Sverdlov’s unique approach to the work doesn’t end with his pedaling. He delights in bringing out notes that no one else pays much attention to, such as pronounced accent on the F## in the left hand of measure 44 in “Il vecchio Castello,” or a similar accentuation of the line in the same hand in m. 66–67. He seems to take a perverse delight in completely obliterating Mussorgsky’s dynamics in many places. Measure 27 in “Gnomus” is played pianissimo in its first iteration, but on the repeat, fortissimo. In measure 81 of the “Great Gate,” Mussorgsky’s mezzo-forte becomes a pianissimo. Admittedly, this change does allow Sverdlov to make a much greater and more dramatic crescendo in this section.

At other times, he produces dynamic extremes far beyond what Mussorgsky calls for. Note, for example, how the composer’s fortissimo at the beginning of “Byd?o” becomes a triple forte under Sverdlov’s fingers. This might be effective, were it not for the disc’s substandard recorded sound, tending toward harshness and lack of warmth and bass frequencies. Consequently, this opening sounds like nothing more than banging, and tends to drown out the melody in the right hand. His opening of “Great Gate” is also fortissimo instead of Mussorgsky’s forte, and the last four notes of the descending run in measure 113 are pounded out as loudly as the piano is capable of sounding.

Sverdlov would seem to want his listeners to think that his performance is always on the edge, just that far from losing control. (He actually does momentarily lose control in the da capo section of “Ballet of Unhatched Chicks,” but I’d not be at all surprised if this were also intentional). This on-the-edge approach works especially well in “Limoges,” where readers will recall my rather frequent carping at pianists who are too careful in this movement. Sverdlov is anything but careful in his breakneck speed, but his pedaling will turn off some listeners. He makes the piece sound as if you’re hearing it from the next room—maybe that’s the way he’s attempting to portray the whole concept of gossip. I don’t know—it is effective on some level, but also just weird.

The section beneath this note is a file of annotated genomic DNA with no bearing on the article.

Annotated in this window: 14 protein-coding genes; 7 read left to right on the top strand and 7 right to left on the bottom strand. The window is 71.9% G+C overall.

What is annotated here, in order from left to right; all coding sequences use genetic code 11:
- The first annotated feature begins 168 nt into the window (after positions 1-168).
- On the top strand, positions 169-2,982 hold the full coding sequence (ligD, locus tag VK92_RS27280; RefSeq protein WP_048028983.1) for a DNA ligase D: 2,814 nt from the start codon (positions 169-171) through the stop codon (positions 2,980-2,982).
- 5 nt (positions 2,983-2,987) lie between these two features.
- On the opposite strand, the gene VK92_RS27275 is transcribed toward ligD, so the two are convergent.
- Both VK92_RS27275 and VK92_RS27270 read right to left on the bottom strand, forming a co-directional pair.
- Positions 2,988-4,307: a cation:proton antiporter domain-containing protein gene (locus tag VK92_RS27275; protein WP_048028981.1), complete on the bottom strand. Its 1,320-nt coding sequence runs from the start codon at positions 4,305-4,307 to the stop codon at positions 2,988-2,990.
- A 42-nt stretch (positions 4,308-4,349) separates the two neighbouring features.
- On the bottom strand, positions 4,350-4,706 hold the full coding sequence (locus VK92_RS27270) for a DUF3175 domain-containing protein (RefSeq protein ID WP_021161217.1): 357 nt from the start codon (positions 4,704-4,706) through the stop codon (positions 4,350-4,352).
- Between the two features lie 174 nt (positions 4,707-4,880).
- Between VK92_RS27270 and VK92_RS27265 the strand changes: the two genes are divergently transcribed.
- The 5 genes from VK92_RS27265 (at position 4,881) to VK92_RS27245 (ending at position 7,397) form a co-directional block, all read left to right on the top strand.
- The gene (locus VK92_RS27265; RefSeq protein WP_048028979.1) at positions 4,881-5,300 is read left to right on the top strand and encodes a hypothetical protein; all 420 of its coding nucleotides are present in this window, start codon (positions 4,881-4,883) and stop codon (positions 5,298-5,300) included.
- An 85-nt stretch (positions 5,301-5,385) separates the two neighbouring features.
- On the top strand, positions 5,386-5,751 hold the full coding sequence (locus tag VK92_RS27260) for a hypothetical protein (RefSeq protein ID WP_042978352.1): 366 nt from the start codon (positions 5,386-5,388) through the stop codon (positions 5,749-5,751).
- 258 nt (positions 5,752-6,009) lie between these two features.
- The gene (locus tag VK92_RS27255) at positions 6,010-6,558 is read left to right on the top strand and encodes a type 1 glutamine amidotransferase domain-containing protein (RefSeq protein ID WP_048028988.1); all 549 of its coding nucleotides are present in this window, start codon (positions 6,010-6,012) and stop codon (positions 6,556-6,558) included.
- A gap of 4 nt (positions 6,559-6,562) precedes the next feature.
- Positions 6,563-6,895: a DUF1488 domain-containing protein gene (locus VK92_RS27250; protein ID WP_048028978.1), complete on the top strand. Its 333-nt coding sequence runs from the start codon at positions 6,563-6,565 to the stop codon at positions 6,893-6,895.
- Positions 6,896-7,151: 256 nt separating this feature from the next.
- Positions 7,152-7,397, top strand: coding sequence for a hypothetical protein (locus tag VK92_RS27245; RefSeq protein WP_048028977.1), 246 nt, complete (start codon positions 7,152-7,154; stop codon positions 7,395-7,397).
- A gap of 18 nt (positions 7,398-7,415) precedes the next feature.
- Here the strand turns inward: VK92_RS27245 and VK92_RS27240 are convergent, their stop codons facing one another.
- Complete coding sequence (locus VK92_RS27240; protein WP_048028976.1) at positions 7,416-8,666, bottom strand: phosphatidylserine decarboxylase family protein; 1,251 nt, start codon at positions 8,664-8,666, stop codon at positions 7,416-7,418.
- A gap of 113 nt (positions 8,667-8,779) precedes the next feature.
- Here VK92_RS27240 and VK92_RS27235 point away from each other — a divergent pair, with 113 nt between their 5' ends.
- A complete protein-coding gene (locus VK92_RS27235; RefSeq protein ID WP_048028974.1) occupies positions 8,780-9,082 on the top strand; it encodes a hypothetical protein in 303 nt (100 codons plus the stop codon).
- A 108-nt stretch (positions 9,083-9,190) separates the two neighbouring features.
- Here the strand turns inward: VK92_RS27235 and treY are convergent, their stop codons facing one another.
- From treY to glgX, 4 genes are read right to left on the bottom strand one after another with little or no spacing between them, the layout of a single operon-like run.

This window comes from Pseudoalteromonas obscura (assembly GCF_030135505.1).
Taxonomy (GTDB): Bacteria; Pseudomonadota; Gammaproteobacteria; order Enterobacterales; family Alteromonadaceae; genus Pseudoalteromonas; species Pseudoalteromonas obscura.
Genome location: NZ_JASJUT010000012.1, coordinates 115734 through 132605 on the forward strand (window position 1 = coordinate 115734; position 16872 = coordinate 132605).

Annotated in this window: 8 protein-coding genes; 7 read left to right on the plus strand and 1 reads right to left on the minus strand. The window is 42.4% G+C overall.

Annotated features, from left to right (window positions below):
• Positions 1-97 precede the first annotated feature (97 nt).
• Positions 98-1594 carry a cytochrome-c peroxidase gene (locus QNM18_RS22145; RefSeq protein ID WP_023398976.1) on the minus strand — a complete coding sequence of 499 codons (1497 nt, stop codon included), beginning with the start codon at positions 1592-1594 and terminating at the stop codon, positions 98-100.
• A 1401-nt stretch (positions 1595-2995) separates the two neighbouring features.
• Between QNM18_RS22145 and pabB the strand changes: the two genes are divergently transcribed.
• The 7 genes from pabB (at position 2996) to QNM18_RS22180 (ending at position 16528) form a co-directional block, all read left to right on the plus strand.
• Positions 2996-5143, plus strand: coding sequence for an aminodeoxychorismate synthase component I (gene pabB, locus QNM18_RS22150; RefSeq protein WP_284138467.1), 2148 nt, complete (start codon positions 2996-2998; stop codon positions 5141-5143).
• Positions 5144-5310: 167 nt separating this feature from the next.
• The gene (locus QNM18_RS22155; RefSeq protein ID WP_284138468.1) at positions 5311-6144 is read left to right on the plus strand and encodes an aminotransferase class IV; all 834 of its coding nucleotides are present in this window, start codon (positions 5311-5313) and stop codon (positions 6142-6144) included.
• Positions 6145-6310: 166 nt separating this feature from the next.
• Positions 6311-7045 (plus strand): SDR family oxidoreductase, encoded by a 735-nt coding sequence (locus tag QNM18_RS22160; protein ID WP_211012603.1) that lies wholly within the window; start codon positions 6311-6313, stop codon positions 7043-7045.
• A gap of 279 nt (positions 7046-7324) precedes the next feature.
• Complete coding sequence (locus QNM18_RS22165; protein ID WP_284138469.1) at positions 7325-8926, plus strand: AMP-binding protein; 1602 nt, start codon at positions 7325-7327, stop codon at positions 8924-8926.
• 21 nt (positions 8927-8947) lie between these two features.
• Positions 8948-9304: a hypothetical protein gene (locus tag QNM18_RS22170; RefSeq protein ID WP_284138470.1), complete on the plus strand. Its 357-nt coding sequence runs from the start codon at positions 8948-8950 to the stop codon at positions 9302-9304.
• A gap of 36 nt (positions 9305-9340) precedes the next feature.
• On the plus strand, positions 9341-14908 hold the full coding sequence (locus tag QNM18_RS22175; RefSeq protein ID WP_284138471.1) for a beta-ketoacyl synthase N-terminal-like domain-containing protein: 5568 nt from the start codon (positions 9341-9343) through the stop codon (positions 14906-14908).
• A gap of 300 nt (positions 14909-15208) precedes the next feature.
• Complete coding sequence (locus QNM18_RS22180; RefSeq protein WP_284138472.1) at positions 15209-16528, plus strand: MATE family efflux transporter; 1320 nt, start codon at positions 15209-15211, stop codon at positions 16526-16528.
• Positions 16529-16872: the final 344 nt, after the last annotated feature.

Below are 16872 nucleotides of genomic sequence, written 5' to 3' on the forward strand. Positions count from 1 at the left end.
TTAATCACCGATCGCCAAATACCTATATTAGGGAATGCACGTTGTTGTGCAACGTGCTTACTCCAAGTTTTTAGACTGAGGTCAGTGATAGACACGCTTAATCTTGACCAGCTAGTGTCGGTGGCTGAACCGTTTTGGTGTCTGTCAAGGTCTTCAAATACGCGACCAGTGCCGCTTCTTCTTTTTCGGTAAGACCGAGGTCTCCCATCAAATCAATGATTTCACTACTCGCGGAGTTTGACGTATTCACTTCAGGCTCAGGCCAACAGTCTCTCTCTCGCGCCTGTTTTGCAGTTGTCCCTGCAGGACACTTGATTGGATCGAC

The weirdest thing on this whole CD, though, is the miking of the piano in certain places. At the end of “Tuilleries” (otherwise probably the most straightforward reading of any movement in the suite), the movement fades out dramatically at the end, and for all the world sounds as if the engineer has the microphone on wheels and is rapidly pulling it away from the piano. The reverse effect is heard at the beginning of Promenade V, where the piano sounds as if it’s almost in the next county, playing at the normal volume, and then is rolled up toward the microphone so that by measure 15 everything is up to its usual loudness and presence, all of this happening while the music is being played at a hell-for-leather tempo. Not only Mussorgsky is afflicted with this fooling around with the ambience: In the third movement of Sverdlov’s own work, the same kind of thing is going on. Someone involved in the production of this CD clearly thought that he’d had a stroke of brilliance, apparently not remembering the similar experimentation that Glenn Gould undertook in his Columbia recording of piano music of Jean Sibelius. I seem to remember that critics at the time didn’t take too kindly to what was pretty obviously Gould’s brainstorm, and I certainly found the sudden shifts in ambience disconcerting on that recording.